observations and opinion
FOX News paid Bill O’Reilly millions in salary – and paid his alleged sexual harassment victims millions in settlement money – for many years. The only reason to do that, is because O’Reilly was profitable.
FOX News stopped paying O’Reilly when the revenue from his program fell below the level necessary to justify the expense of employing him. And that calculation may well include assessing the long term damage to the network’s reputation by continuing to have him around.
But it was all math.
I have no evidence Mr. O’Reilly did anything wrong. Maybe he didn’t. Maybe he is a certifiable saint, cruelly misjudged. But he is believed to have done wrong, by so many people that a boycott by advertisers has diminished the profitability of his show. So he is gone, kicked out with a basket of dollars.
The question of the moral wrong, if there was “wrong” in O’Reilly’s conduct does not appear to have creased the consciousness of his employer. Now at least, until now. Given that Roger Ailes ran the network, one presumes the moral wrong element was not given significant weight. That’s my way of politely or obliquely noting Mr. Ailes’ own infamy in the sexual harassment sphere.
The truth is that organizations tolerate various degrees of bad behaviour, by their employees, if it is “worth it.” If the revenue and profit associated with an individual is such that his bad conduct produces only affordable problems, those problems will be afforded.
This is a classic risk-reward, cost-benefit analysis. The bully or harasser will have complete license to behave as he does, until one of two things happen: (1) his conduct triggers a complaint that costs more than his work is worth or (2) his work becomes less profitable, making his minor indiscretions now less rewarding to tolerate.
All of this points to a core truth about bad conduct: it is not “individual” conduct, it is organizational – the organization tolerates it, sometimes abets it, sometimes aids it and often profits by it. This is not about Bill O’Reilly or whatever tiny little workplace bully you are putting up with: it is about the organization they work(ed) in, which enabled it.
And to some extent it is about the members of the organization who turned a blind eye. When FOX News cut checks for $13 million to women with harassment complaints, it was because the company knew those complaints would cost FOX a lot MORE, if they weren’t settled. That means FOX News had a very good sense of just how bad the allegations were and just how good the evidence of those allegations would be, if revealed.
Which means FOX News’ management were well aware of “a problem” and treated it like a new sink in the company lunch room (or more accurately, as a new “perk” for Bill O’Reilly) – as an expense. Very likely hundreds of people at FOX News were perfectly well aware of “problematic” conduct and of how the organization treated it. Meaning that they all knew they lived and worked in an environment with no moral compass, or a bent one. And it also meant (means) that they knew their own conduct and misconduct, was measured against a ruler made up of dollar signs, and no other measure. Which means they too had a license, if they were profitable or powerful enough to pay for it.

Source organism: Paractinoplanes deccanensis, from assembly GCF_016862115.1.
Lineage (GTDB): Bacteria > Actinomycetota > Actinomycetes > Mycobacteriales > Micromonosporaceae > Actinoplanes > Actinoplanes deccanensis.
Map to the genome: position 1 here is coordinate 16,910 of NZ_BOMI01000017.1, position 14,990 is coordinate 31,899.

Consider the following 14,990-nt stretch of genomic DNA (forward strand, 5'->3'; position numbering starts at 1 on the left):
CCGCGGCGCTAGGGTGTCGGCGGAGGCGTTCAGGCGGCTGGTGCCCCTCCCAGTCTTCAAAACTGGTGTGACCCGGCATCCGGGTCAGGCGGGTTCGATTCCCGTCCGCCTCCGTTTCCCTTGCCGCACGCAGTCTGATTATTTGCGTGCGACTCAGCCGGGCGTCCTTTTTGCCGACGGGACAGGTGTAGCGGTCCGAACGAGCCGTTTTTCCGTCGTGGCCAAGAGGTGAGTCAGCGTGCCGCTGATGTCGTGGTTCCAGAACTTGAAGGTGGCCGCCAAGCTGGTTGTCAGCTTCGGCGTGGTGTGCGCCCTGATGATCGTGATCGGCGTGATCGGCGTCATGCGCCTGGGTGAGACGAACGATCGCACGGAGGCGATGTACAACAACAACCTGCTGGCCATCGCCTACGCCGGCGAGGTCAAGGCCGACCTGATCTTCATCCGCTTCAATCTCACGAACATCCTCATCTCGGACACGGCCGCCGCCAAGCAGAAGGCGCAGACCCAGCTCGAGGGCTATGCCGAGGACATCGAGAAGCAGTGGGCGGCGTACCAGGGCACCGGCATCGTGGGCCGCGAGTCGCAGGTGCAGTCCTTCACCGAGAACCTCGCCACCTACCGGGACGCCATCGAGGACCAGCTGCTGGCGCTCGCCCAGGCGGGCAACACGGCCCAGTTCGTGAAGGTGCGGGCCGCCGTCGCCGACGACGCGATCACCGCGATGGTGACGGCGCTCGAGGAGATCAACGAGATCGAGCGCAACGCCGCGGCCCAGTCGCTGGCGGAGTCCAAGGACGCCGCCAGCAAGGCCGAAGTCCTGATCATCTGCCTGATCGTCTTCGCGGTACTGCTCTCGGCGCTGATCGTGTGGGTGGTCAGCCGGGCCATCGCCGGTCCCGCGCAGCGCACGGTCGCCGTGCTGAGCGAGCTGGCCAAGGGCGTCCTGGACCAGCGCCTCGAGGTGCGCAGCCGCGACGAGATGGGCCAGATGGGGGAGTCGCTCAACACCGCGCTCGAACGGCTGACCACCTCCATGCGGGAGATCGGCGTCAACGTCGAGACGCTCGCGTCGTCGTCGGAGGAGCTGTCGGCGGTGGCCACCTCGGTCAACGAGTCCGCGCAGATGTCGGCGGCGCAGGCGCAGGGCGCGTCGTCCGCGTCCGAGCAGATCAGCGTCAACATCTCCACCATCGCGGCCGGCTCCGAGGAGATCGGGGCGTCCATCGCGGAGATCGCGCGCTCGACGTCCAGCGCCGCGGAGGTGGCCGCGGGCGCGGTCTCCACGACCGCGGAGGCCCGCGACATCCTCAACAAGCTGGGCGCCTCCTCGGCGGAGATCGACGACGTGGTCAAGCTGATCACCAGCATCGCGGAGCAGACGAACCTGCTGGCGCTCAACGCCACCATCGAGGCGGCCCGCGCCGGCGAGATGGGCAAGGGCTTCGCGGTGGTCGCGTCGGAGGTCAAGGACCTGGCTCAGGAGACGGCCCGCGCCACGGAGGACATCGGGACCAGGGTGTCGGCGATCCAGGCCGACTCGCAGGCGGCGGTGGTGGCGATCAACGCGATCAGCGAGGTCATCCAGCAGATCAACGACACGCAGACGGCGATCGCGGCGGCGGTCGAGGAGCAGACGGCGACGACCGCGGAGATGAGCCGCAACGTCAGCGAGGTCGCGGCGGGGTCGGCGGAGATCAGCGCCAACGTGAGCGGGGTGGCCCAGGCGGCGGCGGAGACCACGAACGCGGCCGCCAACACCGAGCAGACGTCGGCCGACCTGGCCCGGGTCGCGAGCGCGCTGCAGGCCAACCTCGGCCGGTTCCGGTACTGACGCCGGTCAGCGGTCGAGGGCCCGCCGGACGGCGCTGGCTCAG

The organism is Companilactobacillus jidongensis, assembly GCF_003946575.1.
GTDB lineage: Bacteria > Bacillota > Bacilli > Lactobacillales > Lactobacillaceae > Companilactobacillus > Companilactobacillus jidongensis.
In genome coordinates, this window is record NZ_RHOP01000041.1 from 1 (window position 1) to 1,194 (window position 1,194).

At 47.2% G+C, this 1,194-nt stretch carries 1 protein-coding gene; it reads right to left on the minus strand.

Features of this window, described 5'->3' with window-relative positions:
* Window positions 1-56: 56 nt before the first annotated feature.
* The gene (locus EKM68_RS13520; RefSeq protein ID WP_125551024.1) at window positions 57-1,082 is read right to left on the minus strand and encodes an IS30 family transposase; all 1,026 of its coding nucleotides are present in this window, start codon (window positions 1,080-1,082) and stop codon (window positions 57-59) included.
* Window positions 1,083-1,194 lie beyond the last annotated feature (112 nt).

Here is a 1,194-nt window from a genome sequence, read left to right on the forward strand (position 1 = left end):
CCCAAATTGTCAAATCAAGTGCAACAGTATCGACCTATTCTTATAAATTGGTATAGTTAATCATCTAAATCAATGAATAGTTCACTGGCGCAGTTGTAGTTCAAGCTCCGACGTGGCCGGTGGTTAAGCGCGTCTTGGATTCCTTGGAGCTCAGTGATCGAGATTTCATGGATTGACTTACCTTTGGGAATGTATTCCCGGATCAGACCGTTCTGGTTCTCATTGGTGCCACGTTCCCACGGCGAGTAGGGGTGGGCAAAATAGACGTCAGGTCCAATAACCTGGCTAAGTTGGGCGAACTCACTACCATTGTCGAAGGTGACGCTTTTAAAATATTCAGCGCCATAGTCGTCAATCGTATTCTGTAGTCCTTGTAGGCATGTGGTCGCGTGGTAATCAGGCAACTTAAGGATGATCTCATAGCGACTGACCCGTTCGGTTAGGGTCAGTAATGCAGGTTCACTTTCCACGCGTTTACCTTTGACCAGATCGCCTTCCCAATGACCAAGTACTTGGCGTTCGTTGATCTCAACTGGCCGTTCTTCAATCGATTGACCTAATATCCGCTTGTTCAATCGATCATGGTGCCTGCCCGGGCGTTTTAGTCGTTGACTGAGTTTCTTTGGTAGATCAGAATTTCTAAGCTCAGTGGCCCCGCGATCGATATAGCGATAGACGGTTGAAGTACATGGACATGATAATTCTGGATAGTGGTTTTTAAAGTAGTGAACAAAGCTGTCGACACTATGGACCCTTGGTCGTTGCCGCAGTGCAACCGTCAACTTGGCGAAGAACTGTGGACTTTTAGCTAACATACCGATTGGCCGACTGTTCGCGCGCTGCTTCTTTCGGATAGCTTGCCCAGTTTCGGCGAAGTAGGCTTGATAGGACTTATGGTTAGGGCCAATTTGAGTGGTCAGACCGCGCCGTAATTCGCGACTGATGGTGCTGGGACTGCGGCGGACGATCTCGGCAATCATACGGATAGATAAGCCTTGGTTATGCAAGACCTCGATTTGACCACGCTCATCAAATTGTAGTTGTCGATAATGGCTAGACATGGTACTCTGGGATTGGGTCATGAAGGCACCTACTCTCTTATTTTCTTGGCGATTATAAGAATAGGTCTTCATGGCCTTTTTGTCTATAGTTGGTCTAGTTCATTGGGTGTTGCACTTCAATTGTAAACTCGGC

How many organizations operate exactly like this? Too many. Probably most.
Not many organizations have a Bill O’Reilly. What they have is someone who is less notorious, less famous, less profitable and maybe less risky, because his behaviour is less aggressive and he’s not such a public target. Sexual harassment is a daily curse but less overt conduct – simple bullying – is a constant.
The typical workplace bully doesn’t grab someone by the pussy. He’s too much of a coward. Instead, he destroys others’ confidence. He is the kind who belittles, insults, shuns, marginalizes, lords over and humiliates underlings or the less powerful. He draws people into his web of bullying by using non-victims as witnesses (subtly bullying the non-victims too, and creating cover for himself).
We all know or have known someone like this. We have all shaken our heads, shrugged off or shuddered about their conduct. But what have we done about it? Probably not much. Unless we are directly injured or witness to something grievous, we tend to just keep our heads down and work, right?
Organizations do not induce or reward brave action about this problem. We aren’t asked to enforce decent conduct, we aren’t rewarded for it – indeed we are often punished.. The conflict and ugliness which results from calling out bad behaviour, is seldom worth it. If we approach the bully, what will we get? Probably ignored, maybe injured ourselves. After all, bullies are bullies because they have power; bullies are bullies because they feel safe; bullies are bullies because they are NOT listening to, and do NOT care about, others’ needs.
I do not have a magic pill which will make us all more brave, more decent, more kind. That’s not how it works. How it works is, we establish systems which promote good behaviour, which protect people from bad conduct, which punish and educate people who engage in bad conduct. We make sure those systems really operate and we place a high value on their success.
And we do not calculate whether decency is affordable or not. We don’t count the dollars. We just try to make it possible, for people to be a little more brave and a little less afraid. It really isn’t that complicated.
For a more extensive and impassioned discussion about this issue, you can visit my November 2014 piece about the Jian Ghomeshi scandal, which discusses the organizational cowardice required to enable and reward serial abusers in the workplace.